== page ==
#ItGetsBrighter: A platform for young people experiencing mental health issues to share messages of hope

This entry is a post of a media release for the "It Gets Brighter" campaign launch.

Today we launch ‘It Gets Brighter’, an exciting new campaign to support young people struggling with mental health issues through providing a platform to let them share their messages of hope.

Our inspiration, came in part from the words of Stephen Fry, a British actor and comedian, talking about his experiences of bipolar disorder during an interview with the BCC: "You can’t brush it off by saying it’s perfectly sunny, because you feel it isn’t. But on the other hand you can’t say, ‘Well that’s it, there’s no point in living.  It’s dark now. It’s gone dark.’ You have to believe it will get brighter. If not the next day, then the day after.” While some of Stephen’s darker times have become public knowledge, it is also clear, with the happy event of his recent wedding, that bright times are possible for all struggling with mental health issues.

And yet, in the midst of mental health struggles, it can be easy to feel alone, hopeless and despairing. I know that when I was diagnosed with OCD at 14 and was told this was a ‘life-long condition’ I wondered how I would ever escape the ‘crazy box’ I felt trapped in. But hope is powerful. Feeling supported is powerful. Now, that was half my life ago, and I am grateful that I no longer have OCD. I am a graduate student studying Clinical Neuroscience at Oxford University, where I have met many other students who have or are struggling with mental health issues but are also doing amazing things with their lives.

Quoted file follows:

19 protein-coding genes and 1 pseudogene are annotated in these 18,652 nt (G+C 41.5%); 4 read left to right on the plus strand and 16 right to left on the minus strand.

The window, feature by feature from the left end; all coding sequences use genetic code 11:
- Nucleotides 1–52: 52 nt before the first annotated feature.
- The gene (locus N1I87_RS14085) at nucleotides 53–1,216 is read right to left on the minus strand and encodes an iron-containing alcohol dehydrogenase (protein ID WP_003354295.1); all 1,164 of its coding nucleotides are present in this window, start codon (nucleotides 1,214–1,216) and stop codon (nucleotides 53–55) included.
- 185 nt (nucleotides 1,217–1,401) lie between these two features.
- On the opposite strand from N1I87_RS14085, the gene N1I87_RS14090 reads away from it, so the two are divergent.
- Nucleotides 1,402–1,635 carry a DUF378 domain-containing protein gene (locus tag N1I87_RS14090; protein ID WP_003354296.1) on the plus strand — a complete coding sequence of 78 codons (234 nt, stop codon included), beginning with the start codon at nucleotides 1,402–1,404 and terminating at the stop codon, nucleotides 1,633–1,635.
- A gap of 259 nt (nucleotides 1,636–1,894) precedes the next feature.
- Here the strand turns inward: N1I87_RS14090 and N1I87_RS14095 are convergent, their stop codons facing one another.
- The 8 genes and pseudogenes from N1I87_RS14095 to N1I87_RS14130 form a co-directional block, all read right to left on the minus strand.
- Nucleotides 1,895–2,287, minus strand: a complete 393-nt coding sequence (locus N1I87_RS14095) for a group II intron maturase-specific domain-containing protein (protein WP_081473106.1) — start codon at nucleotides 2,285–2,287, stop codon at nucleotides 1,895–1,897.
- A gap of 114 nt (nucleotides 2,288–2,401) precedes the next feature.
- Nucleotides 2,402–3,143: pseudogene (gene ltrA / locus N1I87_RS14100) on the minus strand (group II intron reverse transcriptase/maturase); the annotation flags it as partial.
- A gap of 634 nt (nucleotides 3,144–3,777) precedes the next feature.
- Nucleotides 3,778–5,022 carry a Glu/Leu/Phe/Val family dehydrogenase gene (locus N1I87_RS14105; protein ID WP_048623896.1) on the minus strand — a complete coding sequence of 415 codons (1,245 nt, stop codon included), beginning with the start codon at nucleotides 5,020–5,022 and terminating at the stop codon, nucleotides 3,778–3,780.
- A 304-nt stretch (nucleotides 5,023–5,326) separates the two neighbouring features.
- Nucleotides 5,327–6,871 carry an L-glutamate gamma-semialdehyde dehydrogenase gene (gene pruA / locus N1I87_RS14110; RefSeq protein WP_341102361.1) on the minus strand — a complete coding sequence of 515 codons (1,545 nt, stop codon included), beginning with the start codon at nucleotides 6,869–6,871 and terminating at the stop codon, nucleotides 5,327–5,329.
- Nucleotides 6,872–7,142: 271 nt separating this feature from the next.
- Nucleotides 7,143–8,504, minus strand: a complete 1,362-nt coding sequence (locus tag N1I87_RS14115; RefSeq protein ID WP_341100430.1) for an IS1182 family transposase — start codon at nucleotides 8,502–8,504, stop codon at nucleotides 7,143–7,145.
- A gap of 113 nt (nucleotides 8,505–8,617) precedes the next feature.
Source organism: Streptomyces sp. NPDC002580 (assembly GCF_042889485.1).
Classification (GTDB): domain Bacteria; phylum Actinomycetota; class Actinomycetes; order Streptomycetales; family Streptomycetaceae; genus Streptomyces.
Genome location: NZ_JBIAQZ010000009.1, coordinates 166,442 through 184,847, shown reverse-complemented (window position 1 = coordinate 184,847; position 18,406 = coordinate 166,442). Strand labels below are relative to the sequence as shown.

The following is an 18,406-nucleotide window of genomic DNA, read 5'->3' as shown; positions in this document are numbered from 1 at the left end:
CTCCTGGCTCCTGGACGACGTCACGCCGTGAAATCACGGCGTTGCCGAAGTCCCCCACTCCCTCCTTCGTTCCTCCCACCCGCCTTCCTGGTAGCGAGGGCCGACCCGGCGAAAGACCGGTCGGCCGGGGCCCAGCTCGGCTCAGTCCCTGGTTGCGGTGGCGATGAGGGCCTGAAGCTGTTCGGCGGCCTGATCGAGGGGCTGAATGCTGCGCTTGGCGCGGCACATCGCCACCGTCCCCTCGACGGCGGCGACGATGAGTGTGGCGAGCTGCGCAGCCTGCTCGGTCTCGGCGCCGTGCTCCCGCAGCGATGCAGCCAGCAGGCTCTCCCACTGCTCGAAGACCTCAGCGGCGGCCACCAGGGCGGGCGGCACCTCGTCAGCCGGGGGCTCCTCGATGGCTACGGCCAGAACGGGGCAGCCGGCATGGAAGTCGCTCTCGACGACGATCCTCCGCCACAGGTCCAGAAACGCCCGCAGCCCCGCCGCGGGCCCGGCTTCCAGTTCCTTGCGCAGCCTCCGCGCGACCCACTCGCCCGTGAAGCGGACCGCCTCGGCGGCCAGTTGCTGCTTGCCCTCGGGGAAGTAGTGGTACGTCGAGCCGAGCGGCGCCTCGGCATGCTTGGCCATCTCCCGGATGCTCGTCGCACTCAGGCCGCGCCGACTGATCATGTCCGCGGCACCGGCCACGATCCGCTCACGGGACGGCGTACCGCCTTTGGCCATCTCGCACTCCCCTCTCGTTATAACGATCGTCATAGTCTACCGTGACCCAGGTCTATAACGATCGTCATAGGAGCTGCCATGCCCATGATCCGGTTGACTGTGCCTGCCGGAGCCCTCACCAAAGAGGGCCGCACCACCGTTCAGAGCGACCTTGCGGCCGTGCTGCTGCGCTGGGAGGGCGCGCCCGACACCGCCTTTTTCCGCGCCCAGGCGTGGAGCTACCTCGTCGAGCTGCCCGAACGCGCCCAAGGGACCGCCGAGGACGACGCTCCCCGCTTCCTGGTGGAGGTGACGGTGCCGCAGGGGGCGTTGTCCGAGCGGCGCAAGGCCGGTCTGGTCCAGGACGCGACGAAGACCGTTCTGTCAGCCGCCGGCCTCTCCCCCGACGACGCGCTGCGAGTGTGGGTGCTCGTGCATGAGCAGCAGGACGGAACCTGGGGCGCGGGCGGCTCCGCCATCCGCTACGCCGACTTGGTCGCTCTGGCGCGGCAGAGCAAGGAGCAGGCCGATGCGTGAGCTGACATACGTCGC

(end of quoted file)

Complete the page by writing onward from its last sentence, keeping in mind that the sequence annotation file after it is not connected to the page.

Wanting to share Stephen Fry’s message of hope, and to show people they are not alone, a small team of student volunteers created the ‘It Gets Brighter’ campaign, an online platform for sharing video messages of hope for young people struggling with mental health issues. By collecting such short video messages from those living with a mental health issue, and those who support them, we aim to show that there is power in our vulnerability. Many public figures have supported the initiative including Stephen Fry (British comedian), Ruby Wax (British comedian) and Penny Wright (Australian politician). Geoff Gallop (former Australian politician), Jeff Kennett (former Australian politician) and Justin Welby (Archbishop of Canterbury, England) have also provided videos.

Many of you work with young people with mental health struggles across the world. We are currently connected to partners and spokespeople in Australia, Canada, the United Kingdom, the United States of America and Lebanon. We are hoping to expand our reach to low and middle income countries, and are in the process of forming partnerships with the Movement for Global Mental Health and Basic Needs.

It would be wonderful if you could support our work by:

  • Providing feedback on the website.
  • Promoting our website and sharing our promotional video through social media and your networks.
  • Suggesting partners for us to link with.
  • Sharing the website with people who may be interested in making a video.

Thanks very much for your help. With your support, we can help change the conversation around mental illness, to reach young people and help support them so ‘it gets brighter’ for us all.

Top Image - Students from Universities across the UK take part in a workshop to share their mental health message, as part of development of the It Gets Brighter campaign, Rhodes House, 2014

North America
South America
Children and adolescents
Older adults
Empowerment and service user involvement
Prevention and promotion
All disorders
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